Thank goodness for the Goods Line! Or maybe thank you to the Sydney Harbour Foreshore Authority or whoever is responsible for this new public space… either way, this latest park addition to the Sydney recreational scene is a welcome new area serving as a vital connecting element between some previously rather neglected parts of the city.
The Goods Line can easily be found if you turn west from the doors of Market City/Paddy’s Market and follow the tram tracks. Currently you will walk past a giant construction zone, the former Entertainment Centre car park. This also used to be home to the monorail and the covered walkway that connected the Museum of Applied Arts and Sciences, aka the Powerhouse Museum, with the Entertainment District of Darling Harbour.
All this is now gone and more is soon to follow in the NSW government’s major redevelopment plans of the area. As one of the first great moves in the new direction, the Goods Line is now making it much easier to access not just the Powerhouse Museum but also the Ultimo university and TAFE campuses.
The Goods Line is a reinvented part of Sydney’s industrialised past, previously used by the railway system that would ship freight from the warehouses to the harbour front at Darling Harbour. With the industry and the wharfs gone by the 1980’s the railway became obsolete and this stretch of land was long neglected. What a wonderful ideal to give this piece of real estate now back to the people of Sydney!
Modelled after similar urban projects such as in New York City, the Goods Line is not just a new passageway connecting previously hardly accessible areas of the city with each other and providing much needed recreational space, it is also paying homage to the railway and the working people of the area. And it does this in a rather clever way.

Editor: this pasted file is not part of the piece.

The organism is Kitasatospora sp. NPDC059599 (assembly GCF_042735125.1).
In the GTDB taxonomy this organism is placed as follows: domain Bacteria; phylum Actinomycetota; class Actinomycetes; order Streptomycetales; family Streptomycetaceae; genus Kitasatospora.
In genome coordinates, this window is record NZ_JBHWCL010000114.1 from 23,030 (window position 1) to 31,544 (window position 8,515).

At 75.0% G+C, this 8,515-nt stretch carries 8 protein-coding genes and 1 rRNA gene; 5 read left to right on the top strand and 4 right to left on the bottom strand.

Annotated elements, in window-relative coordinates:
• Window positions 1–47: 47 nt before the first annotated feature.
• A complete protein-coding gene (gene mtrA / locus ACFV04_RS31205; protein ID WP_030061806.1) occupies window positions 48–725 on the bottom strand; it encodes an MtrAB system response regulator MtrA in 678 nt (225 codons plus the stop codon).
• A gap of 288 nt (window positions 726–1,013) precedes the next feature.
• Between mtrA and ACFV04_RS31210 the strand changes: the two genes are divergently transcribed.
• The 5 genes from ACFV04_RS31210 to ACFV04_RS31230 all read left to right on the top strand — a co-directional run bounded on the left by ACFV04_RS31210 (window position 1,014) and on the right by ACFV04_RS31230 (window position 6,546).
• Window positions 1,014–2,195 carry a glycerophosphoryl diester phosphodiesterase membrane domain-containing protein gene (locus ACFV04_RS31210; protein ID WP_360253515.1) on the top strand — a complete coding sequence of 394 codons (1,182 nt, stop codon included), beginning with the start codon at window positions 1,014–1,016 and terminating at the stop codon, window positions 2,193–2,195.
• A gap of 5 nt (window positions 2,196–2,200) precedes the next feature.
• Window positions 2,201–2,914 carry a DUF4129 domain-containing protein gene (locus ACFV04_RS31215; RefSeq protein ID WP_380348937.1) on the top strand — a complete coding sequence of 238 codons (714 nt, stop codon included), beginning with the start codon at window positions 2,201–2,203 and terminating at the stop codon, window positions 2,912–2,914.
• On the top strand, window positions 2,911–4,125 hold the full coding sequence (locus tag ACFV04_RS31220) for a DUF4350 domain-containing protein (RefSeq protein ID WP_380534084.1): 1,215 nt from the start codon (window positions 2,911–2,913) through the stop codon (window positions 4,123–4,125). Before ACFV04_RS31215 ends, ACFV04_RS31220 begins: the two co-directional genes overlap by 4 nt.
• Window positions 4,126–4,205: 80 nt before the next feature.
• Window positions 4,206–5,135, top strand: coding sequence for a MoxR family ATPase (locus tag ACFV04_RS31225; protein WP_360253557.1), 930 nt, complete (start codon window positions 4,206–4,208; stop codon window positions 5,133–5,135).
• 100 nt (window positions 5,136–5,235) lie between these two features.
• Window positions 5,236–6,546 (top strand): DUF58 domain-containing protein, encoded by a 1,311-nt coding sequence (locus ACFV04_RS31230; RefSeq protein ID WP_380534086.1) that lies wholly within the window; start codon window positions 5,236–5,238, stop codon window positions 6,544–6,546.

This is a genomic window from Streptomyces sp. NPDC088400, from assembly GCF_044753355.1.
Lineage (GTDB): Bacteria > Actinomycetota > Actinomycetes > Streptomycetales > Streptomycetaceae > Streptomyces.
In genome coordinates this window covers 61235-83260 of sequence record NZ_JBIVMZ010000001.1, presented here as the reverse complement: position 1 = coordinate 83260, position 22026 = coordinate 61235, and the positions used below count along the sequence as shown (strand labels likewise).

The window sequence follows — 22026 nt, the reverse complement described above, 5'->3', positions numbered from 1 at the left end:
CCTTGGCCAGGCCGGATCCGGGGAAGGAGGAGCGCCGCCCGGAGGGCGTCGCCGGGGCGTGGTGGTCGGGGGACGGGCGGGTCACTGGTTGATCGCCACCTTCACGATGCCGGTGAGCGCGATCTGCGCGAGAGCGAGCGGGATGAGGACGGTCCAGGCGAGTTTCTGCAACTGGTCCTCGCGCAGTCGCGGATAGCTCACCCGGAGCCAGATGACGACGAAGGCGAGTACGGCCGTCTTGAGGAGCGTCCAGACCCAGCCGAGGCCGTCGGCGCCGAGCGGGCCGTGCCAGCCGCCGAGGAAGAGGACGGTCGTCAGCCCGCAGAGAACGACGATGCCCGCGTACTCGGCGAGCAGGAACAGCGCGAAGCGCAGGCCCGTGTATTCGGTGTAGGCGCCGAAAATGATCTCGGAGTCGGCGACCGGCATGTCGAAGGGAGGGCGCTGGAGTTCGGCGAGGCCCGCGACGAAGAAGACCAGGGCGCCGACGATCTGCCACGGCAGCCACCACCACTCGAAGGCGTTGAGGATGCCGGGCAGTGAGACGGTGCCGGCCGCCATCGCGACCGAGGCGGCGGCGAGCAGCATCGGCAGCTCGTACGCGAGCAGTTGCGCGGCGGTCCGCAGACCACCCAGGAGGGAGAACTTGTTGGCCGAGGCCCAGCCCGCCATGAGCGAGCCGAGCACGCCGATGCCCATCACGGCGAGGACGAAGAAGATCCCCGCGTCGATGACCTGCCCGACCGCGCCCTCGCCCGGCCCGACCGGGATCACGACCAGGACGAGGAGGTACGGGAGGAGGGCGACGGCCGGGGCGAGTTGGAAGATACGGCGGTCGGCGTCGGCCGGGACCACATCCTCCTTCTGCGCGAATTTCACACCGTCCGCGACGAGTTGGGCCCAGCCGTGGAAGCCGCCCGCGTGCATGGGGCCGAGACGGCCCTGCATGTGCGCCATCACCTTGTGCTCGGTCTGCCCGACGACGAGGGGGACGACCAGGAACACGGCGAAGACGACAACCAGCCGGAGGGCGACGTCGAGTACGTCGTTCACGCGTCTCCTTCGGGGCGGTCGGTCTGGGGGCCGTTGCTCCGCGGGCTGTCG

Instead of removing all of the tracks, some of them have been left in the ground, embedded in fresh coarse grey pebble and sturdy native plants such as grasses and kangaroo paws. There are rusty plaques inserted in the smooth concrete walkways, with letters reading railway related keywords such as “arrival” or (quite beautiful, really!) “from here to the world”. There are mechanical parts here such as switches and signals. Interpretative signs help with explaining the different elements.
For the kids there’s a playground here, a sandbox with a old sandstone culvert, archeologically retrieved in 2002 during an excavation in nearby Mary Ann Street. There is also water play for the little ones, zig-zagging brick channels that will funnel the water downstream.
For the older kids, uni students, locals, there are bright yellow seating arrangements, stools, an outdoor gym, lunch tables, ping-pong tables and a small amphitheatre. Lawns invite you to bask in the Sydney sun. Plenty of opportunity to sit back and relax and enjoy some quiet time.
The Goods Line now connects the Darling Harbour area with the Ultimo campus of the UTS and the ABC, and even better, it connects to a quick and safe underground passage all the way to Central Station. I am really excited about how well this new park works as a connecting artery to the different parts of the city. Lastly, it offers new views of the gorgeous Dr Chau Chak Wing Building.
If you haven’t been to the Goods Line yet, do check it out soon. It will give you a very new perspective on this part of town, a true asset to the public experience of Sydney.
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